Author Topic: Why are you still using 8 bit MCUs?  (Read 91278 times)

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Offline john

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Why are you still using 8 bit MCUs?
« on: March 01, 2011, 06:11:52 pm »
Why would anyone, today in 2011., choose an 8 bit microcontroller for his project?
There are lots of small, very cheap, low power 32 bit devices on the market (like for example Cortex M0 series). I don't mean just 32 bit ARM CPUs, but also all others like AVR32, TMS320C2000 series, PIC32, and many others...

What's wrong with you people?  ;D
 

Offline Lance

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Re: Why are you still using 8 bit MCUs?
« Reply #1 on: March 01, 2011, 06:15:51 pm »
Because a lot of those are overkill for smaller projects. There's no point to using something that powerful unless you actually need it. Just because it's 8 bit doesn't mean it's useless.
« Last Edit: March 01, 2011, 06:31:30 pm by Lance »
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Offline red_mamba

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Re: Why are you still using 8 bit MCUs?
« Reply #2 on: March 01, 2011, 06:28:32 pm »
And sometimes you have to look at components price
 

Offline john

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Re: Why are you still using 8 bit MCUs?
« Reply #3 on: March 01, 2011, 06:30:17 pm »
I heard that excuse couple of times, and I think it's a quite a lame excuse...
How do you define "overkill"? What do you get when you use 8 bit instead of 32 bit? Many 8 bit CPUs are actually more expensive than 32bit, so cost is not the issue (and even if it costs 2-3$ more,  it's hardly an issue for hobby projects)... So, what is?

When you write software, there is no such thing as "too fast" CPU  ::)
 

Offline qno

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Re: Why are you still using 8 bit MCUs?
« Reply #4 on: March 01, 2011, 06:40:33 pm »
A lot of designers grew up with 8 bit and know the settings.
With a new one you have to set a zillion bits to get it working.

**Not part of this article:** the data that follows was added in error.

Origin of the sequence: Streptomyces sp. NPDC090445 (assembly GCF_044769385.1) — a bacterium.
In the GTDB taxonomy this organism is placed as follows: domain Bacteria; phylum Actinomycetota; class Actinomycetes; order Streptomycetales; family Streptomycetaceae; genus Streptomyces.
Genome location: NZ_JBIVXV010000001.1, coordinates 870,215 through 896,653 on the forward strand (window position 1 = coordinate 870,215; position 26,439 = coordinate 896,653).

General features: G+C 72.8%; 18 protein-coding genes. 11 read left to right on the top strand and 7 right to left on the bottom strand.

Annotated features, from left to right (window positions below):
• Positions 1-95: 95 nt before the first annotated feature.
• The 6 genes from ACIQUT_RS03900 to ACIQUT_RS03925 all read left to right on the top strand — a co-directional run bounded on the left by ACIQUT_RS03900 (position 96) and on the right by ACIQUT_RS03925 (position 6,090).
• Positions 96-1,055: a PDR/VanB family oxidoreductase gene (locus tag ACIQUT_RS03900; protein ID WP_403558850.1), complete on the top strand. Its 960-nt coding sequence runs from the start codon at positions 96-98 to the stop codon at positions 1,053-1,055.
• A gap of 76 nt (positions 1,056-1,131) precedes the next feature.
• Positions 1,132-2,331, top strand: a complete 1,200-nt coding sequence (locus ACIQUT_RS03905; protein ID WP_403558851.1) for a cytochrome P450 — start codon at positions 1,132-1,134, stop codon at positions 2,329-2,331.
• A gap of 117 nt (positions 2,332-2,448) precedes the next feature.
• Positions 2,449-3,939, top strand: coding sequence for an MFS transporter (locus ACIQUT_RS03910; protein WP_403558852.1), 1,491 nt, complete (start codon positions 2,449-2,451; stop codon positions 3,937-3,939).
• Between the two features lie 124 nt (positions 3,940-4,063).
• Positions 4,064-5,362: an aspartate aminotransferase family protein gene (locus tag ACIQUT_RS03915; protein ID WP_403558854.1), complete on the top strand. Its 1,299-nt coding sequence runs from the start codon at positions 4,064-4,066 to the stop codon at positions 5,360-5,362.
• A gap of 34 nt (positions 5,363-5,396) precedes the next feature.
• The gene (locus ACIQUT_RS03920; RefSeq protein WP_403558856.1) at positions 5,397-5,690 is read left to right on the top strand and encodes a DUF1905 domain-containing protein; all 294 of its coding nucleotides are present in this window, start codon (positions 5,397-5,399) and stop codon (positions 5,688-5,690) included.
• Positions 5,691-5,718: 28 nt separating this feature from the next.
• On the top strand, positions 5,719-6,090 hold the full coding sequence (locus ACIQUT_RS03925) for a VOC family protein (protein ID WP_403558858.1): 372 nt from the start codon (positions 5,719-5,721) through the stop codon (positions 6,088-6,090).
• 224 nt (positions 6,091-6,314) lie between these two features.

Also a new development environment and a lot of silicon errata decrease time to market.

If you do not need it why use an 32 bit when you can do it with 8.
Why spend money I don't have on things I don't need to impress people I don't like?
 

Offline jahonen

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Re: Why are you still using 8 bit MCUs?
« Reply #5 on: March 01, 2011, 06:41:32 pm »
I think there are two reasons, one is that 32-bit MCUs tend to come only in modern IC packages (no DIPs) and another is that most people are reluctant to change to another modern MCU family (there are still people who insist on 8051 cores what they have learned in the 80's :P). Also, there is huge amount of code and documented projects for AVRs and (8-bit) PICs available on the Internet, not so much for ARM (although that will probably change as time passes).

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Offline john

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Re: Why are you still using 8 bit MCUs?
« Reply #6 on: March 01, 2011, 06:48:49 pm »
I agree on packages issue, most (if not all) 32bit MCUs I've worked with are 0.5mm QFP, and there are also more and more BGAs coming... However, unless you use MCU to blink LEDs, many other chips are also coming in small pitch QFPs these days, and even worse, there are more and more LGAs. Try finding accelerometer or gyroscope in some decent, easy to solder package...  ??? 
 

Offline FreeThinker

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Re: Why are you still using 8 bit MCUs?
« Reply #7 on: March 01, 2011, 06:53:06 pm »
Then of  course there is the support issues, most 8 bit software is free or very cheap and you need a programmer too so while the 8 bit may not be the cheapest chip if you have to spend x amount extra to support it then you need a good reason to migrate
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Offline Zero999

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Re: Why are you still using 8 bit MCUs?
« Reply #8 on: March 01, 2011, 07:18:48 pm »
I heard that excuse couple of times, and I think it's a quite a lame excuse...
How do you define "overkill"? What do you get when you use 8 bit instead of 32 bit? Many 8 bit CPUs are actually more expensive than 32bit, so cost is not the issue (and even if it costs 2-3$ more,  it's hardly an issue for hobby projects)... So, what is?
What a load of rubbish.

Suppose you want a simple timer. Push a button to turn on a light for 10 minutes, push it at any time ro turn the light off and reset the timer. This can be done with the cheap six pin 8-bit PIC10F200 why would you want a more powerful MCU than that? Maybe it you needed more accuracy you'd use the PIC12F508 which can use a crystal but any more processing power is a waste of money.

There are 100s of project which only need a cheap low power 8-bit processor to replace a few logic gates, counters and 555 timers.

If I were your employer and you wasted my money by using a 32-bit MCU for something so simple, you'd be out the door so fast your sorry arse wouldn't touch the floor!
 

Offline Mechatrommer

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Re: Why are you still using 8 bit MCUs?
« Reply #9 on: March 01, 2011, 07:24:12 pm »
john, can you point to any pin compatible or closest in size that is cheaper but the same (or more will be preferable) in capability than 8bit soic atTiny13a? if you can, than i will accept that i'm wrong and willing to jump in your 32bit boat. if not, then i think something wrong with you.
« Last Edit: March 01, 2011, 07:28:36 pm by Mechatrommer »
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Offline john